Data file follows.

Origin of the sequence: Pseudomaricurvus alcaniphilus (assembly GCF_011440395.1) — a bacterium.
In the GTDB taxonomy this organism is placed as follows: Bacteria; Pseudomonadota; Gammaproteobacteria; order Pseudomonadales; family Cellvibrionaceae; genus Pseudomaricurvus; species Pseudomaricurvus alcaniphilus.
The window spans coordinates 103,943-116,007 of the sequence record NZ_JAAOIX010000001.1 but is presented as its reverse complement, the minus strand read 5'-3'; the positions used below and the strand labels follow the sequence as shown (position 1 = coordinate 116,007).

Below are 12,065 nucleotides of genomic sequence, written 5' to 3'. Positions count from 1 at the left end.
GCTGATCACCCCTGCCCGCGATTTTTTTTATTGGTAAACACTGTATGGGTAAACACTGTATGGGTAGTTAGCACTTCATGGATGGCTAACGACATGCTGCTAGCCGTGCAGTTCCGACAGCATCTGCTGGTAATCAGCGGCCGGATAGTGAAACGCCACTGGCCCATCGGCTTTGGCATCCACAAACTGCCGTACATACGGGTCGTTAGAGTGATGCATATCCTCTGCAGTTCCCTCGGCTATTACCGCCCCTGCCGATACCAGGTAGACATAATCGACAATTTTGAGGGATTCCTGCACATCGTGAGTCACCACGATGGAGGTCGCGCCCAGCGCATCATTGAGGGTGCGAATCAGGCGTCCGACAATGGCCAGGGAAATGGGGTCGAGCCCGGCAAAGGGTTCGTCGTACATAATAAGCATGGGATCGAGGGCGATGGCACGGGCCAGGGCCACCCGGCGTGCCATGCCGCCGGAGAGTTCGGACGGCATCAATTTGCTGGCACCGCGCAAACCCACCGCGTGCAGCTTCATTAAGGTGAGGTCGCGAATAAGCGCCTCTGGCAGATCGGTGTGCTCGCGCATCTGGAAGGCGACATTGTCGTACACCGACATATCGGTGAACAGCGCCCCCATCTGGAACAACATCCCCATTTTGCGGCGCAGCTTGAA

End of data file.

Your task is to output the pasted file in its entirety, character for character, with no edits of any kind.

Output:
Origin of the sequence: Pseudomaricurvus alcaniphilus (assembly GCF_011440395.1) — a bacterium.
In the GTDB taxonomy this organism is placed as follows: Bacteria; Pseudomonadota; Gammaproteobacteria; order Pseudomonadales; family Cellvibrionaceae; genus Pseudomaricurvus; species Pseudomaricurvus alcaniphilus.
The window spans coordinates 103,943-116,007 of the sequence record NZ_JAAOIX010000001.1 but is presented as its reverse complement, the minus strand read 5'-3'; the positions used below and the strand labels follow the sequence as shown (position 1 = coordinate 116,007).

Below are 12,065 nucleotides of genomic sequence, written 5' to 3'. Positions count from 1 at the left end.
GCTGATCACCCCTGCCCGCGATTTTTTTTATTGGTAAACACTGTATGGGTAAACACTGTATGGGTAGTTAGCACTTCATGGATGGCTAACGACATGCTGCTAGCCGTGCAGTTCCGACAGCATCTGCTGGTAATCAGCGGCCGGATAGTGAAACGCCACTGGCCCATCGGCTTTGGCATCCACAAACTGCCGTACATACGGGTCGTTAGAGTGATGCATATCCTCTGCAGTTCCCTCGGCTATTACCGCCCCTGCCGATACCAGGTAGACATAATCGACAATTTTGAGGGATTCCTGCACATCGTGAGTCACCACGATGGAGGTCGCGCCCAGCGCATCATTGAGGGTGCGAATCAGGCGTCCGACAATGGCCAGGGAAATGGGGTCGAGCCCGGCAAAGGGTTCGTCGTACATAATAAGCATGGGATCGAGGGCGATGGCACGGGCCAGGGCCACCCGGCGTGCCATGCCGCCGGAGAGTTCGGACGGCATCAATTTGCTGGCACCGCGCAAACCCACCGCGTGCAGCTTCATTAAGGTGAGGTCGCGAATAAGCGCCTCTGGCAGATCGGTGTGCTCGCGCATCTGGAAGGCGACATTGTCGTACACCGACATATCGGTGAACAGCGCCCCCATCTGGAACAACATCCCCATTTTGCGGCGCAGCTTGAA